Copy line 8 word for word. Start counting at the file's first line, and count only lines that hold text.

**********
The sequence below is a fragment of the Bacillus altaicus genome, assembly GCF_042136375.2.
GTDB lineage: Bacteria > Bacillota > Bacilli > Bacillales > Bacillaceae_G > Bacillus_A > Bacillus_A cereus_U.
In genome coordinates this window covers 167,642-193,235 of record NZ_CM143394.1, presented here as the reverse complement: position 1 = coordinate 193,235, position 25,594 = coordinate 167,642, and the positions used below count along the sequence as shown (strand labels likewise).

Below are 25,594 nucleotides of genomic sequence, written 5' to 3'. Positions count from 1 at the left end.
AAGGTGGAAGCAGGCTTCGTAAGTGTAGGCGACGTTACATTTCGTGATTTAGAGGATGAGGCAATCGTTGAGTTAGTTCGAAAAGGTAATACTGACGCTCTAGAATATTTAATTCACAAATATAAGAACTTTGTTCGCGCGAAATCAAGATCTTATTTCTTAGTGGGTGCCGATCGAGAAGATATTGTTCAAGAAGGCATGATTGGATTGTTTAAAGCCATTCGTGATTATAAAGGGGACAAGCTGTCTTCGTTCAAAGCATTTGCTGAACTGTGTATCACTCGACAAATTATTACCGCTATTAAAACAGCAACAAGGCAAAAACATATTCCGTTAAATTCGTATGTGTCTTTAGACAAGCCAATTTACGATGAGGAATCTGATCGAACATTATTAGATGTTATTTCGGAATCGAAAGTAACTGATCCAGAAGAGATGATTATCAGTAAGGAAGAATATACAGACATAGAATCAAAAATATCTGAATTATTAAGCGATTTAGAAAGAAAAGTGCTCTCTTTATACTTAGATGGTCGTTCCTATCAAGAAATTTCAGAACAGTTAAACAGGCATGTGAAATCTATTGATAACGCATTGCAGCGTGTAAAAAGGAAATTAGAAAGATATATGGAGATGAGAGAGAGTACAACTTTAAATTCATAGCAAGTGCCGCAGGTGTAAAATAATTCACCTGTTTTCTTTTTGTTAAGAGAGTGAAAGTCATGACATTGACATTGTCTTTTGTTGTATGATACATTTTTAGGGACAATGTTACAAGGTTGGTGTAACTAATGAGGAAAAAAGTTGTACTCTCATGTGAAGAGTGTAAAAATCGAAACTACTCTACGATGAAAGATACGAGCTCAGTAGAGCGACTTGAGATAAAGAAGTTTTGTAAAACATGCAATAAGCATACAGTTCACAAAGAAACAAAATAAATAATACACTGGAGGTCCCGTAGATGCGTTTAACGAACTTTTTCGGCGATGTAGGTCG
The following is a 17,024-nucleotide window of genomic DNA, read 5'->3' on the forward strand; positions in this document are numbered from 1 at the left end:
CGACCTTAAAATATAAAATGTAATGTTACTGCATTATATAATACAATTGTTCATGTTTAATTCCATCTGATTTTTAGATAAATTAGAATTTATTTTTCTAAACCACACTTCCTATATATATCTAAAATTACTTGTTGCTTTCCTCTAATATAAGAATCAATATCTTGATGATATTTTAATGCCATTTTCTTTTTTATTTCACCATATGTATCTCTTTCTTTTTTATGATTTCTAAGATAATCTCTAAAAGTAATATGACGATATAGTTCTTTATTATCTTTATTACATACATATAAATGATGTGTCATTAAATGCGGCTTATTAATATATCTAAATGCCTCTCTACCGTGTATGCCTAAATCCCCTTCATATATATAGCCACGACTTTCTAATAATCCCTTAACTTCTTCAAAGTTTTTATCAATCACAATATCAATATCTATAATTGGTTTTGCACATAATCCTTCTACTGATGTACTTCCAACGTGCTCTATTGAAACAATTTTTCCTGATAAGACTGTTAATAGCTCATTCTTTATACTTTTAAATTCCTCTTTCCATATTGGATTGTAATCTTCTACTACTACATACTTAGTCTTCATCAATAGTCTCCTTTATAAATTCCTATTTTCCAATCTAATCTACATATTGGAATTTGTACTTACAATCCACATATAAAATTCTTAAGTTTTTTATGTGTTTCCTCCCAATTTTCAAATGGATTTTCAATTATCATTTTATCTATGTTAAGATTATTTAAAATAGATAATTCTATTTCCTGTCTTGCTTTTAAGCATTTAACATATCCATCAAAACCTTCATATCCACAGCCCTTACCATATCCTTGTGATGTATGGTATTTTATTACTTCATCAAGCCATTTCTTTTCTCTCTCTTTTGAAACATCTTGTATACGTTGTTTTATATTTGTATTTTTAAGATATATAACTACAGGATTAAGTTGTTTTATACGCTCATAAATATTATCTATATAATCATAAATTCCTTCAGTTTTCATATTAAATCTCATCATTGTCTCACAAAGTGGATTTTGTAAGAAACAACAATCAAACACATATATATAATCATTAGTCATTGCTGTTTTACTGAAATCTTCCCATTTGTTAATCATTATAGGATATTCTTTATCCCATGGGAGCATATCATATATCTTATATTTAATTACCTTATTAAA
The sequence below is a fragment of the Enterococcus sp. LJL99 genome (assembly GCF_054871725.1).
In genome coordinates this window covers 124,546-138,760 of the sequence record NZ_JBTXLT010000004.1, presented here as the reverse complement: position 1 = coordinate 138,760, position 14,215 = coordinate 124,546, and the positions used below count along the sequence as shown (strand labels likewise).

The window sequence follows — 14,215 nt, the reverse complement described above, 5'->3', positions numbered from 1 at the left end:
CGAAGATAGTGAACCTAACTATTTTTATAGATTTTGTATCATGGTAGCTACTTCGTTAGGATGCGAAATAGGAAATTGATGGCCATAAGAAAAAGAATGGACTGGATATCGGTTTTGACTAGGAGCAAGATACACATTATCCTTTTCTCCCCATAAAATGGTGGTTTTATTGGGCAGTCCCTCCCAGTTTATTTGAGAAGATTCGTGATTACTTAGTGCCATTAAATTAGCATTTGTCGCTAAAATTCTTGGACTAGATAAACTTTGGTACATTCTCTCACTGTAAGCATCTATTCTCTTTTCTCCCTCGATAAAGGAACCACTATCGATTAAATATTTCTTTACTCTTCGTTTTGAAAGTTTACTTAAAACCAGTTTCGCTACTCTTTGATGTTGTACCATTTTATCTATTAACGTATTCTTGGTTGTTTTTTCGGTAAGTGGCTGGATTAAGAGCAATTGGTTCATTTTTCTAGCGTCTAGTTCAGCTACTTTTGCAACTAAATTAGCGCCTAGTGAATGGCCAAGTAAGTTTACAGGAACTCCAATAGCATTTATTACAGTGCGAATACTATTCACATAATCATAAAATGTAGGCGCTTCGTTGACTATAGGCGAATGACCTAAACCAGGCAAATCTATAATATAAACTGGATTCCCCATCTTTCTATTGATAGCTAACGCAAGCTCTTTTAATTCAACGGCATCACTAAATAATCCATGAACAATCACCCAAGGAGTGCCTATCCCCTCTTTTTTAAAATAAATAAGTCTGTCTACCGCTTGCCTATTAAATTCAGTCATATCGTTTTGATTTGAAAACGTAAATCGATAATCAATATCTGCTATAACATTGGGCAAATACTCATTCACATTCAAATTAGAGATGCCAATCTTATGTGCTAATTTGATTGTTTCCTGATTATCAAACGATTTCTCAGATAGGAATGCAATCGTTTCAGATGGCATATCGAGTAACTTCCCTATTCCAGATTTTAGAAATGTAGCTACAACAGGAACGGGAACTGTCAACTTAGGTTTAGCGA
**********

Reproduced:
The sequence below is a fragment of the Enterococcus sp. LJL99 genome (assembly GCF_054871725.1).